This is the first recipe in Althea’s recipe book, stuck on the opposite page to the first, proper hand-written page. Underneath it, Althea has written her name ‘Althea N. Harrison‘ and the date ‘November 20th 1866.’ On the inside cover, in faint pencil, someone (probably her husband, James, after he was widowed) has written ‘Dear Althea’s Recipe Book‘ and ‘Catherine Street. 20th November 1866.’ The recipe is a newspaper cutting, and the only recipe in the book that is not hand-written.
Althea started this book as a new bride, aged just 21. She had married James four months previously in July 1866, in Lewisham. There is no record of them living at a Catherine Street but one of the first recipes in the book is attributed to ‘M.N. L’Pool‘. James’s sister, Mary, lived in Liverpool with her actuary husband Thomas Banner Newton at 26 Catharine Street, in a wealthy area of Georgian terraced town-houses. So it seems likely that Althea spent the first few months of her marriage in Liverpool, staying with family.
This recipe though is a later addition to the book. Several northern newspapers carried the exact recipe in late 1896, which is where Althea must have seen it and thought it worthy to find space for in the book.
As with Harriet‘s recipe for Tea Cakes, the ingredients and instructions are more vague than we are used to these days. I plump for using American cups, given that they are a similar size to dainty tea-cups. I’m not entirely sure what ‘plain cake’ is (so much to learn!) but I assume it’s a basic sponge and aim for that consistency when mixing. I bake it in a medium oven for thirty minutes with really no idea of how it will turn out.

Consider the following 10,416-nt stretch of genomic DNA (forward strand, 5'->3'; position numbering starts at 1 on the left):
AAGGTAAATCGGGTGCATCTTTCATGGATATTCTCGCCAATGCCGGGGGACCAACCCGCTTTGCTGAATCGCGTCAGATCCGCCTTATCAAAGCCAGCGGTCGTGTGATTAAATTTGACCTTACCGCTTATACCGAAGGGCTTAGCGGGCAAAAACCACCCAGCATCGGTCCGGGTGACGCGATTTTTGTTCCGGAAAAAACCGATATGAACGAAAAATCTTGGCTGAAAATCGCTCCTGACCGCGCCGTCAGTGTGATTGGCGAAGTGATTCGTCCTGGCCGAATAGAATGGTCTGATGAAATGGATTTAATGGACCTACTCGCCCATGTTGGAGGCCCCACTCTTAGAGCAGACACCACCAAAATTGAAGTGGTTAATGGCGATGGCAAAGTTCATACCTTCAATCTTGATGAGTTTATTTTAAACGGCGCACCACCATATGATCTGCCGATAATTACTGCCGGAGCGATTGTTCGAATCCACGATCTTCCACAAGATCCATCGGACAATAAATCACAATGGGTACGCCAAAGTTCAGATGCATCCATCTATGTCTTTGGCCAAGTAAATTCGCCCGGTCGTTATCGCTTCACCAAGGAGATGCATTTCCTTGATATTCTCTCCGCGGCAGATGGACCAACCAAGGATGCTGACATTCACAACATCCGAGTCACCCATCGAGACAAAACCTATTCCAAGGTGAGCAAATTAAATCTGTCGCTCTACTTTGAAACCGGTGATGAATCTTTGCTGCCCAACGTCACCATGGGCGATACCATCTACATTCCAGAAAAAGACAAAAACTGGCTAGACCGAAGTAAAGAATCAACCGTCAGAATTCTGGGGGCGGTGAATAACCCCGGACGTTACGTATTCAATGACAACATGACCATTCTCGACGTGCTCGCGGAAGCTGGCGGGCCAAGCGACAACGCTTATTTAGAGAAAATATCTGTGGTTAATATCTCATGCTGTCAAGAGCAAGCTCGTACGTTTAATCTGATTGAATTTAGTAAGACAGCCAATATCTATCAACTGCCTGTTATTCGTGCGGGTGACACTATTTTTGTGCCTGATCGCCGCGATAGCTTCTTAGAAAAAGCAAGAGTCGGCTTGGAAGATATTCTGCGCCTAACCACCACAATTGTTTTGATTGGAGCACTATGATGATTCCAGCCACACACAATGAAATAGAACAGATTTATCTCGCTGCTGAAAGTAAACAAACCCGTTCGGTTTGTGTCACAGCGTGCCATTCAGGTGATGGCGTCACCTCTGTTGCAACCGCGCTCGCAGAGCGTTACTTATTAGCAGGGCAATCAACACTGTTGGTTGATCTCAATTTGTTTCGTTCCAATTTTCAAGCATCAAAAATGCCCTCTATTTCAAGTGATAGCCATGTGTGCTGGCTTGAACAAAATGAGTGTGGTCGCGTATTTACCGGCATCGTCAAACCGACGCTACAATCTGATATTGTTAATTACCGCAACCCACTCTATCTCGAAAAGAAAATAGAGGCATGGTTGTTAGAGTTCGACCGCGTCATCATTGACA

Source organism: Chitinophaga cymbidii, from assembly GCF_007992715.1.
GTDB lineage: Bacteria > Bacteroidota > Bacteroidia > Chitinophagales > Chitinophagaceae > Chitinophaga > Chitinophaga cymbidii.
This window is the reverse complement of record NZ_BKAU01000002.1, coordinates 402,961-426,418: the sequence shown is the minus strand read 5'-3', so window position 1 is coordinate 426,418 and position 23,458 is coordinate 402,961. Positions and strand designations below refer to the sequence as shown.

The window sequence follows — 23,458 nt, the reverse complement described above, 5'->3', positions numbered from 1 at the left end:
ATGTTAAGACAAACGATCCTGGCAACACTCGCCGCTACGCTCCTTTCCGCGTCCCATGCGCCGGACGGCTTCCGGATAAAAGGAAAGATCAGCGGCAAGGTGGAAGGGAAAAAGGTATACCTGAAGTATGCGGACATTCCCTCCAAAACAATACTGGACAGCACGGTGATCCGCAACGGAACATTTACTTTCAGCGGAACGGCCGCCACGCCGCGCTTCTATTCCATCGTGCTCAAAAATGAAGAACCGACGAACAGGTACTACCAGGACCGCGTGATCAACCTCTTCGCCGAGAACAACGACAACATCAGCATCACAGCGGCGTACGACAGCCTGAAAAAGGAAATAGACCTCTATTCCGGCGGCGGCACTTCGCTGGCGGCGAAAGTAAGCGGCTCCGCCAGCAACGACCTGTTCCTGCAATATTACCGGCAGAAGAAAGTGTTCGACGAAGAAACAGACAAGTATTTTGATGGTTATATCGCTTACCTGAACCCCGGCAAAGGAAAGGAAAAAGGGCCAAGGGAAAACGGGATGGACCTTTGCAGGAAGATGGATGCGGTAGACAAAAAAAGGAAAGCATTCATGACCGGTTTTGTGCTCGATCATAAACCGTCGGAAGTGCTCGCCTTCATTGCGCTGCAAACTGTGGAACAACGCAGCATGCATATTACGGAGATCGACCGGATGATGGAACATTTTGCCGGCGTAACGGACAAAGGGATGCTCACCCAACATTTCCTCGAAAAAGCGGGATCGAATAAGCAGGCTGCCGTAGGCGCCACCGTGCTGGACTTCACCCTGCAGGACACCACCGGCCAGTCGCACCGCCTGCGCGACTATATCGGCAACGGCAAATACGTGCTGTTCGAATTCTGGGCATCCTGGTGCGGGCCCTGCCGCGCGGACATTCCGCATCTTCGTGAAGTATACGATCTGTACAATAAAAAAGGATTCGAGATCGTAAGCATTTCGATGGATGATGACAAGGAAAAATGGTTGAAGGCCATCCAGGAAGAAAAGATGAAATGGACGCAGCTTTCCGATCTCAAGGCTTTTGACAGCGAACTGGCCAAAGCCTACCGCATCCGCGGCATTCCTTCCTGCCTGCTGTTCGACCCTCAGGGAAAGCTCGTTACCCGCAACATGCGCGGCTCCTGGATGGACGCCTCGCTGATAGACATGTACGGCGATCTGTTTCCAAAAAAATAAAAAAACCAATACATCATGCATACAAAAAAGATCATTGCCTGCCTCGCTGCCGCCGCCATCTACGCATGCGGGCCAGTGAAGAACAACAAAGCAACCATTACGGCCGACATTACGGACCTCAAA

It’s certainly not gingerbread as we would understand it – hard and biscuity, crafted into the shape of men or animals. Nor does it resemble the famous crumble-topped shortbread that is Grasmere Gingerbread, which Sarah Nelson was making at the northern end of Windermere, where Althea would soon move to. This is most definitely a cake. I’m pleased by how it turns out, moist and dark. I am reminded of Jamaica Ginger Cake, which was a favourite of my father’s, although it doesn’t have such a sticky jacket.
It appears that the origins of gingerbread are neither bread nor biscuit though. The Smithsonian magazine reports that ‘In medieval England, it referred to any kind of preserved ginger (borrowing from the Old French term gingebras, which in turn came from the spice’s Latin name, zingebar.) The term became associated with ginger-flavored cakes sometime in the 15th century.’
Molasses was a new addition to my baking cupboard. A by-product of refining sugarcane or sugar beets into sugar, it has a smell and consistency all of its own; sweet but sharp and musky, almost reminiscent of engine oil. Early English gingerbread recipes featured breadcrumbs, honey and enough spices that they were viewed as much medicinal as culinary. Sugar made an appearance in the sixteenth century, followed by molasses in the seventeenth, and gingerbread changed into something resembling this recipe.
Leafing through the three recipe books, I can spot several recipes for gingerbreads, cakes and biscuits. It will be interesting to see if there are regional differences (Parkin anyone?) or if fashions change again over time.